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I was impressed with Amazon's new Amazon Simple Notification Service (Amazon SNS). Amazon has lots of other really impressive web app building blocks. Are there examples of large organizations using AWS? They seem impressive but the downside is you outsource your processing to a third party which could be considered pretty risky.

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It could be considered risky, but it's a decision that should be based on a weighing between risks and benefits, isn't it? –  Klaus Byskov Pedersen Apr 7 '10 at 20:20
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Amazon's web people don't have phones (just try calling them and see how far you get). If you need support, that's something to bear in mind. –  Seth Apr 7 '10 at 21:24

4 Answers 4

Netflix has a VERY large AWS deployment.

Here's a talk from Adrian Cockcroft, their "Cloud Architect": http://blip.tv/file/4252897

Also, http://cloudscaling.com/blog/cloud-computing/cloud-innovators-netflix-strategy-reflects-google-philosophy and http://perspectives.mvdirona.com/2010/05/31/NetflixOnAWS.aspx

PBS for content delivery: http://aws.amazon.com/solutions/case-studies/pbs/

Virgin Atlantic's travel site: http://aws.amazon.com/solutions/case-studies/vtravelled/

Ericsson's set-top-box content service: http://aws.amazon.com/solutions/case-studies/ericsson/

Hitachi for a video delivery service: http://aws.amazon.com/solutions/case-studies/hitachi-systems/

Washington Post for document processing: http://aws.amazon.com/solutions/case-studies/washington-post/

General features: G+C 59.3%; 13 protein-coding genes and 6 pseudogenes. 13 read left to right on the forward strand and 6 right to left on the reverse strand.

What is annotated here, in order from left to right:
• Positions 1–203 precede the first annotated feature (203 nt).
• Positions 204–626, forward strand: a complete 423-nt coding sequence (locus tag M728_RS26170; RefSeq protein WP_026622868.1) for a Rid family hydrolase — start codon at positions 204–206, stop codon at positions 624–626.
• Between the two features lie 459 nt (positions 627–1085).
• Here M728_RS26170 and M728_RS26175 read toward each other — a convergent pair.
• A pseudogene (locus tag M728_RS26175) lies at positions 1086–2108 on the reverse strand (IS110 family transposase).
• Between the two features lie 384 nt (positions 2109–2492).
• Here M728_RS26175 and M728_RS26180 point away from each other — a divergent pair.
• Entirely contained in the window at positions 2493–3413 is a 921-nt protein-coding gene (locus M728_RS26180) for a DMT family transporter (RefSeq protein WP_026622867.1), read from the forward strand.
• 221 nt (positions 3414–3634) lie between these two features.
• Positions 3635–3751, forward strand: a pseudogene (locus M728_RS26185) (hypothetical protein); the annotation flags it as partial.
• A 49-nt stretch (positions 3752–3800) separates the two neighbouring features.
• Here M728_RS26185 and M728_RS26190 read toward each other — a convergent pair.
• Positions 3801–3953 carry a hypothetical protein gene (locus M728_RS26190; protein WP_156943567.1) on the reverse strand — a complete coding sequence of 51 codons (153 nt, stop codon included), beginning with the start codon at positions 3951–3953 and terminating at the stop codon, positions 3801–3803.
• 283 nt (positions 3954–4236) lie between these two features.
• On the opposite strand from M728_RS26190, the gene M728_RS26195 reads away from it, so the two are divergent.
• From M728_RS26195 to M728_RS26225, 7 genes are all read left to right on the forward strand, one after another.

Then there's a slew of backup providers that resell S3 storage and organizations that back their own data into S3.

Plus tons of familiar web brands like Yelp, Reddit, SmugMug, AirBnB, UrbanSpoon, PlayFish, and tons of others.

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I'm not sure of any specific large organizations by name, but you could take a look through their case studies page and see what types of organizations use it.

Also, there was an article from 2008 which says:

So who are using these services? A high-ranking Amazon executive told me there are 60,000 different customers across the various Amazon Web Services, and most of them are not the startups that are normally associated with on-demand computing. Rather the biggest customers in both number and amount of computing resources consumed are divisions of banks, pharmaceuticals companies and other large corporations who try AWS once for a temporary project, and then get hooked.

Full article

Again no specific names, but indication that large organizations are using it

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I have a buddy who is a dev manager at Amazon. He said that they have an internal mandate to begin using EC2 for many of their customer facing sites, and that amazon.com may be moving to it as well. I believe Bezos calls this "Drinking your own champagne" or something to that effect.

I'm not sure about their internal use of the AWS APIs (e.g. SimpleDB, SQS, SNS).

My experience with SimpleDB and SQS has been very positive. It's not right for all situations. Reliability and performance have been very good, but latency is higher than running your own infrastructure (as you would expect).

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AKA Eating your own dogfood (en.wikipedia.org/wiki/Eating_your_own_dog_food). –  Chad Levy Jun 30 '10 at 20:47
    
Exactly. I think Bezos thought champagne might be tastier. –  James Cooper Jul 1 '10 at 15:34

There are definitely some large customers. However most are kept private for various reasons. I think they'll have more use cases and references available in the near future though. I've talked to a few people at Amazon and that seems to be something they're pushing forward with.

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